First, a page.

New patterns are disrupting global trade, altering relationships and reshaping international business practices.
Good news: International trade is finally picking up. The World Bank’s latest Global Economic Prospect points to a recovery in trade growth to 4% this year after a long period of stagnation. Trade grew at just 2.5% in 2016, the slowest rate since the financial crisis of nearly a decade ago.
“Among the positive signs are improved growth in many economies, with export orders up, higher volumes of container traffic and more-stable commodity prices,” says Arancha González, executive director of the International Trade Centre (ITC), the joint agency of the UN Conference on Trade and Development (Unctad) and the World Trade Organization (WTO). However, at this stage she still sees “a fragile recovery.”
Dr. Frank van Tongeren, who heads the Policies in Trade and Agriculture division of the Organization for Economic Cooperation and Development (OECD), points to the upturn in economic activity in the US, the EU and Japan as helping the revival. As if to illustrate his point, on July 5, EU trade commissioner Cecilia Malmström and Japanese foreign minister Fumio Kishida announced they had achieved consensus on a Japan-EU Economic Partnership Agreement. Still, van Tongeren cautions that “trade growth remains slow and we can’t say whether it’s sustainable in the long term.”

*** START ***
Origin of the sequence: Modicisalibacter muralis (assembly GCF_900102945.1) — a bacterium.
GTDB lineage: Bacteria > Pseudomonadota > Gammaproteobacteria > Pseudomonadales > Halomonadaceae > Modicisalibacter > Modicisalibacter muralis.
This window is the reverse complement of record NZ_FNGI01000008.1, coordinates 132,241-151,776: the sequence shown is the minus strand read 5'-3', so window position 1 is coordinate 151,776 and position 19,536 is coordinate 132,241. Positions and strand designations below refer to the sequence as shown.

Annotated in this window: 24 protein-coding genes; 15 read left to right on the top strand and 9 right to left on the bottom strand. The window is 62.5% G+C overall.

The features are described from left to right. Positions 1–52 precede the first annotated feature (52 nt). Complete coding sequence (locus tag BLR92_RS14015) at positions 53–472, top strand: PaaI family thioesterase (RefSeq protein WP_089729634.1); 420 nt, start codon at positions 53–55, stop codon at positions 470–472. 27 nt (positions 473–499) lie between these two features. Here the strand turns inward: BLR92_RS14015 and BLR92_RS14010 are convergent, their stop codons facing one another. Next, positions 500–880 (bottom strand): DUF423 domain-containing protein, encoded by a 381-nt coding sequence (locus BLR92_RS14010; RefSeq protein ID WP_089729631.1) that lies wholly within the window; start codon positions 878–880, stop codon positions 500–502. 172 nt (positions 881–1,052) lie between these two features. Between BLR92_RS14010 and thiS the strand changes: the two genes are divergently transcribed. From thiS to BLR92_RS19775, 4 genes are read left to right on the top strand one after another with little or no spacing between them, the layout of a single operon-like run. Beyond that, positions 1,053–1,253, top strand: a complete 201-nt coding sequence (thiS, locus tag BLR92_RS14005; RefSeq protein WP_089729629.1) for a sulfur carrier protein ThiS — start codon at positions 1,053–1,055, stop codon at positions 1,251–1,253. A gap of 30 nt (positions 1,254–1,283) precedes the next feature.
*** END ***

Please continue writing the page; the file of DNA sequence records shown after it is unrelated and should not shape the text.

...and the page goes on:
The World Bank sees this economic recovery as broad based, with GDP growth in advanced economies expected to accelerate to 1.9% this year, and emerging market and developing economies as a whole growing by 4.1% compared with 3.5% last year. But how much of this can be attributed to cyclical factors?
John Lorié, global chief economist at Atradius, the trade credit insurance arm of Spanish insurer Grupo Catalana Occidente, sees the “significantly higher growth in trade this year as part of a broader cyclical upturn, with GDP growth picking up across most regions and particularly in Asia and Latin America, where Argentina and, to a lesser extent, Brazil, are coming out of recession.”